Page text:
San Francisco continues to prove itself as one of the least affordable cities in the country for the middle class and any individuals falling below that line. In early December, the San Francisco Federal Credit Union’s newest offering went live on their site. Called the “POPPYLOAN” (Proud Ownership Purchase Program for You), this loan is not for everyone — rather, it’s only right for people who can afford a monthly mortgage payment on a $2 million house.
Naturally, this excludes a great deal of people.
“We have programs to help low-income people, but for the vast majority of young professionals, there is no hope or no help for this middle-class band in San Francisco,” said Rebecca Reynolds Lytle, San Francisco Federal Credit Union’s senior vice president and chief lending officer. Currently, the credit union has 34,000 members.
In order to qualify for the loan, the borrows must have a job in either San Francisco or San Mateo County, and must be utilized for purchasing a primary residence.
Under its stipulations, it cannot be used for refinancing. Unlike other housing loans, there is no mortgage payment required. It is a 5/5 adjustable rate offering — this means it can only be adjusted every five years, unlike most that change annually.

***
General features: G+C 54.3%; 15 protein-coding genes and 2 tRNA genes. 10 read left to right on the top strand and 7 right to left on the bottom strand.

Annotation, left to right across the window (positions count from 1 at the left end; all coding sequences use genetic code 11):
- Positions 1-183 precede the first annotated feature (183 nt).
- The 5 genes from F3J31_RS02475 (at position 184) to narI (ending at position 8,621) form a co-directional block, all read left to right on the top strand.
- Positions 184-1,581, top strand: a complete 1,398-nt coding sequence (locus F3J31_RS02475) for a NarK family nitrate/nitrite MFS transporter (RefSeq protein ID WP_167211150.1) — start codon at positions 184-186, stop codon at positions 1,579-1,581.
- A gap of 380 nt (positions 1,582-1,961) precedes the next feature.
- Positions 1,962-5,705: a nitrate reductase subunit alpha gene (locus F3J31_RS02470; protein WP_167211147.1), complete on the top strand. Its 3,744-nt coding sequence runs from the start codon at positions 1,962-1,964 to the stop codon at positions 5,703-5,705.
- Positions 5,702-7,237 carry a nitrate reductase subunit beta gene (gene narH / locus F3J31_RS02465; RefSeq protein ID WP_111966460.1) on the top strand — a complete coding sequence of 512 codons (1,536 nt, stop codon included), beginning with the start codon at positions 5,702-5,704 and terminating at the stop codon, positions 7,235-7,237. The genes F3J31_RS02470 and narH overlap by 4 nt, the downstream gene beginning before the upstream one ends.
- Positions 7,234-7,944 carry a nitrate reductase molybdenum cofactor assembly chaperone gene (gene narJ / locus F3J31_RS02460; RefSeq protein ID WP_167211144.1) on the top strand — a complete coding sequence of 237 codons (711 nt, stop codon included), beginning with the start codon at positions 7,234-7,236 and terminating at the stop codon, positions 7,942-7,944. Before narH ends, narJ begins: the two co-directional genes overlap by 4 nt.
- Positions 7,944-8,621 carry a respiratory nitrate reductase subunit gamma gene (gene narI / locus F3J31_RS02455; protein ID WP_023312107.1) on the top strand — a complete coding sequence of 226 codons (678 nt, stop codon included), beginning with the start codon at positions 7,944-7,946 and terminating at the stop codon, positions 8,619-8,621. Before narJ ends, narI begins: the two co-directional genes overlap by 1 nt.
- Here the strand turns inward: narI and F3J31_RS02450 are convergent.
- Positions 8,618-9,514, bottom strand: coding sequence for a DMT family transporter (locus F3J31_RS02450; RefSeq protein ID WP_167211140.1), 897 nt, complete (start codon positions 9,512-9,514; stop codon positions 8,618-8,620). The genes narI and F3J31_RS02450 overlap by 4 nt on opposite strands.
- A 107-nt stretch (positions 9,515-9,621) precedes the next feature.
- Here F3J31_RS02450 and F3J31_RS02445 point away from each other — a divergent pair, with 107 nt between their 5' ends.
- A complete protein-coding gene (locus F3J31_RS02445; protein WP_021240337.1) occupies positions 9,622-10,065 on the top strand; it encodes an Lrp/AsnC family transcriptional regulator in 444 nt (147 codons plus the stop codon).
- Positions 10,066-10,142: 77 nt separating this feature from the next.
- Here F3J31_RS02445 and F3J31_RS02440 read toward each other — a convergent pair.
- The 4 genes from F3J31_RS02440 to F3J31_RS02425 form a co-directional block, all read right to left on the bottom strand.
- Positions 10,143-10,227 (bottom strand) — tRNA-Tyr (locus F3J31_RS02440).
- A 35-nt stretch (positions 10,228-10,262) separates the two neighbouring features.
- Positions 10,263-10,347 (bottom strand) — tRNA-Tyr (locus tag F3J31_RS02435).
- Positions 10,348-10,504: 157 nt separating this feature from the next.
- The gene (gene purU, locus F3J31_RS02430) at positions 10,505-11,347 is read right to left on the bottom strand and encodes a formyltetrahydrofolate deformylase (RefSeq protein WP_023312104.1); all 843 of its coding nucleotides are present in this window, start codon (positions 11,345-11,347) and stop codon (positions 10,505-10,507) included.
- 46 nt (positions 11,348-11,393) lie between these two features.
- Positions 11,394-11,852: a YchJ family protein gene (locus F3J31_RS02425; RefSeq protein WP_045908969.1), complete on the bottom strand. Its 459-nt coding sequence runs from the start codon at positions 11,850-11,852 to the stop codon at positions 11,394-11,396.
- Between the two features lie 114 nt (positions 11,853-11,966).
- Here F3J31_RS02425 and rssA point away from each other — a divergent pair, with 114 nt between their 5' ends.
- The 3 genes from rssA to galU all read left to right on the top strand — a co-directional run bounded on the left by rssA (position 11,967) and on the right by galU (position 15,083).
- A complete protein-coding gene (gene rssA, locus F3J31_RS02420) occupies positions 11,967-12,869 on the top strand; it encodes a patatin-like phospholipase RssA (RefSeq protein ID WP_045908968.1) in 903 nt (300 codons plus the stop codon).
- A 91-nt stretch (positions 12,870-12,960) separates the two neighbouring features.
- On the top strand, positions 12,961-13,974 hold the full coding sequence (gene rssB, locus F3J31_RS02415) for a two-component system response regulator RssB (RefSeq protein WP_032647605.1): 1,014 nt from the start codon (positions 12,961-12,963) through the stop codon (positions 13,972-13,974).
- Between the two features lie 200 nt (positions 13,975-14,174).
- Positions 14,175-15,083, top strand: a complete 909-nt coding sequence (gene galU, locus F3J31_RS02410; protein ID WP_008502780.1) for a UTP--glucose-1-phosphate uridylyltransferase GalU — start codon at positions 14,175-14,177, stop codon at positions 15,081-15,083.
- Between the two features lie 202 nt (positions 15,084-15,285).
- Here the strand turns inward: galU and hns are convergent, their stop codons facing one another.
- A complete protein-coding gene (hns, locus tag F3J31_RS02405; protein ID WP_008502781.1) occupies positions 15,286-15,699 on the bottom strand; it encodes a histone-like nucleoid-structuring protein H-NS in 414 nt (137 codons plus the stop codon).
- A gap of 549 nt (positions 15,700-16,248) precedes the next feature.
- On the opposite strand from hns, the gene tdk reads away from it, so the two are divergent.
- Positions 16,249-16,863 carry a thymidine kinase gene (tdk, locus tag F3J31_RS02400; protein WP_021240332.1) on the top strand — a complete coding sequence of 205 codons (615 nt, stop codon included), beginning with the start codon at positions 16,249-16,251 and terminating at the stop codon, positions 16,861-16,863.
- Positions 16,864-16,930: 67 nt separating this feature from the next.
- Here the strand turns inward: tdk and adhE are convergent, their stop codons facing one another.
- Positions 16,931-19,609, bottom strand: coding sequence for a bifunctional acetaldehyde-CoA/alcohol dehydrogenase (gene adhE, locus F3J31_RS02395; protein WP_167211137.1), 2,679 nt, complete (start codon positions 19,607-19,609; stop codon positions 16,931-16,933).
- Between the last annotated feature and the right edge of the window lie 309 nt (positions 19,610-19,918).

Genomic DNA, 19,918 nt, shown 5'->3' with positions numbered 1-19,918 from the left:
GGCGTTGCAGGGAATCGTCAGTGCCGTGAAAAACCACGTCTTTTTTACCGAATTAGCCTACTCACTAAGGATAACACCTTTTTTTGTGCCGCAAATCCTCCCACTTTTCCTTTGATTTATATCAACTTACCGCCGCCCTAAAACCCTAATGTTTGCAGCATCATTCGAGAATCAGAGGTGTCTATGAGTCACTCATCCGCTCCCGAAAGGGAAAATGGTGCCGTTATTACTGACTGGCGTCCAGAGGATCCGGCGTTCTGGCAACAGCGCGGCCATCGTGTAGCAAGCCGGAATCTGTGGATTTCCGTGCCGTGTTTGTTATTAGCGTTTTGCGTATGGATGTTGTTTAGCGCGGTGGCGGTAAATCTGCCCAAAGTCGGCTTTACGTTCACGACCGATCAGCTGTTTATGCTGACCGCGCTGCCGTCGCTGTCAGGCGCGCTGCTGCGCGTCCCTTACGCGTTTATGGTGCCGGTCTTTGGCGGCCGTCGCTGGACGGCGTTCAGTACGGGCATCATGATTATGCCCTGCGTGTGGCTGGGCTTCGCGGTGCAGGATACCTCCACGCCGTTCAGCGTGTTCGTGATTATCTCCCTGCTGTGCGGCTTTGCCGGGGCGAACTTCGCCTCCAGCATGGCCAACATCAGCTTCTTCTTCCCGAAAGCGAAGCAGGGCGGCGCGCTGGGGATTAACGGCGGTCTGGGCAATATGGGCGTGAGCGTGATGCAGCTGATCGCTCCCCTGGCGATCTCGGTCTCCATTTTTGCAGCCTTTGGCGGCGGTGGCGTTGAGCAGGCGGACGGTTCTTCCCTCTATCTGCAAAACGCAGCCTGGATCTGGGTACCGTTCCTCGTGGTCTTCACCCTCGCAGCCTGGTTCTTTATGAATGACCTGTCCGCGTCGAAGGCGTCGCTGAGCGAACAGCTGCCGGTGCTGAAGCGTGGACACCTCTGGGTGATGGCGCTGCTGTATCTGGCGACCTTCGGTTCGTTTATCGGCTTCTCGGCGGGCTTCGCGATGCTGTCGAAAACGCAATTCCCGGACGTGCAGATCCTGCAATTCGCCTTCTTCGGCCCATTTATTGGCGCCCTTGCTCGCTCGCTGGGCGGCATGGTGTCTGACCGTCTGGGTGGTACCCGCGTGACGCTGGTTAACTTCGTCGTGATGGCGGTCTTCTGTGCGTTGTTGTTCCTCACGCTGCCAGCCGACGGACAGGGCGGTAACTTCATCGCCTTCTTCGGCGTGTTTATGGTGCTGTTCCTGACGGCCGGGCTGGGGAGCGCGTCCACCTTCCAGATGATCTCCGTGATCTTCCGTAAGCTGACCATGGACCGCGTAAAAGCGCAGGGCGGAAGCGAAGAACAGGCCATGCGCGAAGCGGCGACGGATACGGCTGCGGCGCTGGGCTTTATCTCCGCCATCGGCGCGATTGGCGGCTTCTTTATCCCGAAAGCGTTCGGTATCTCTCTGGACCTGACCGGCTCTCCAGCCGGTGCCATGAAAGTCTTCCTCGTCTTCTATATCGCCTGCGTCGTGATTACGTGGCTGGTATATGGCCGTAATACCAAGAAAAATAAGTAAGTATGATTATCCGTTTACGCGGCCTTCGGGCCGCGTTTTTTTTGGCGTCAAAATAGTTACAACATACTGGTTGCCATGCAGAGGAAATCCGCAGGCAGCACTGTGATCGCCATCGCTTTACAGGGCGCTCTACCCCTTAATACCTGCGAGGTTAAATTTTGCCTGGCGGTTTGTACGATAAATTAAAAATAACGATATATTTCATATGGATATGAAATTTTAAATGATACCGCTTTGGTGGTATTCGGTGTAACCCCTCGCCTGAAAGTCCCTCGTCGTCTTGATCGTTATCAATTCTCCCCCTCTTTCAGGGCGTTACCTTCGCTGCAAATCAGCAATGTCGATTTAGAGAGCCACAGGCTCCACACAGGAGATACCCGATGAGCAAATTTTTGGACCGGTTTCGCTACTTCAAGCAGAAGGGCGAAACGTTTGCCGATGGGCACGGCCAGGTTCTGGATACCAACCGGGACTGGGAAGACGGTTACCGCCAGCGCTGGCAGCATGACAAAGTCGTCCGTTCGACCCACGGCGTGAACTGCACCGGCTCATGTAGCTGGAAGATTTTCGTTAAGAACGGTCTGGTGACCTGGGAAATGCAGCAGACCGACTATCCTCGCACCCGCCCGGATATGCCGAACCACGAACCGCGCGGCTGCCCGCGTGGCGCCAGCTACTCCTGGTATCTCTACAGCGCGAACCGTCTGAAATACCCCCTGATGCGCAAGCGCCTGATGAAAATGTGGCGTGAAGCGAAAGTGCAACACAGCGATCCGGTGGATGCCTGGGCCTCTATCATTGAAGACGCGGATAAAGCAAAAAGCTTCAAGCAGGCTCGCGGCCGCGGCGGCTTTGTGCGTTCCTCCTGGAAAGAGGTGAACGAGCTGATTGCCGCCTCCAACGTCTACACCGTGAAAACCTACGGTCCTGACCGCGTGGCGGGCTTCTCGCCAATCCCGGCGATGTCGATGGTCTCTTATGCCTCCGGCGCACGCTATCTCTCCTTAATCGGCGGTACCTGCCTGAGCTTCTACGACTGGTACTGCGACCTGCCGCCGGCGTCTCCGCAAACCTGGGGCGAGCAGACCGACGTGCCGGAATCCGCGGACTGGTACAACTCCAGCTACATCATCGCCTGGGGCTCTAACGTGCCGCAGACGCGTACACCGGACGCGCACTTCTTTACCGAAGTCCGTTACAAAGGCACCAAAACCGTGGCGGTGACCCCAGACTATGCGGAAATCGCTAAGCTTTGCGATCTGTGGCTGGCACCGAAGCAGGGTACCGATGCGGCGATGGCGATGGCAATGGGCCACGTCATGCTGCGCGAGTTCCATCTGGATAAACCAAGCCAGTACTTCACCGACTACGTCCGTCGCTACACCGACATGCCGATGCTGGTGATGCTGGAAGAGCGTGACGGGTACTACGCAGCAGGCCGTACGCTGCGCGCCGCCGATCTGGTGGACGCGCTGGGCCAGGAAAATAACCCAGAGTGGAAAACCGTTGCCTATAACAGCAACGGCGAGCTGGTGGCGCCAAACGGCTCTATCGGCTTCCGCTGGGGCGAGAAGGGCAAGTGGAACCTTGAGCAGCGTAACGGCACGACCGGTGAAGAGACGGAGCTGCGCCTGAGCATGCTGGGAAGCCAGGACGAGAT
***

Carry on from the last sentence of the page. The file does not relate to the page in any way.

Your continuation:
Over the past decade or so, real estate in San Francisco has skyrocketed. According to cnbc.com, the median home price in San Francisco was $1.1 million, an 11% increase from just one year prior. Additionally, it is around five times the median of national value.
“What we would pay here for a down payment you could take to another market and pay cash for a house,” Lytle added.
But again, these loans are not for just anyone. Larger banks in the area have a larger and more diverse customer base, and offer products catered to lower-income demographics. There are also lending options, such as FHA K loans, that offer down payments as low as 3.5%.
Yet many San Franciscans would argue with the notion that their city has become largely unaffordable. In a recent San Francisco Examiner article, Peter Cohen and Fernando Marti argue that the city is experiencing the most massive urban construction era since the urban renewal. To boot, more than half of what is being built should be “affordable housing to keep up with job growth.”
They add, “According to the San Francisco General Plan Housing Element, about 4,100 total homes should be constructed annually to fully meet The City’s growing population needs at all income levels. Of that total, 57 percent of new homes (about 2,330 units per year) should be affordable to low- and moderate-income San Franciscans (aka, below market-rate).”
So whether you’re jonesing for a $2 million mortgage for a lender’s loan, or are seeking affordable housing, it seems there’s something for everyone popping up in San Francisco.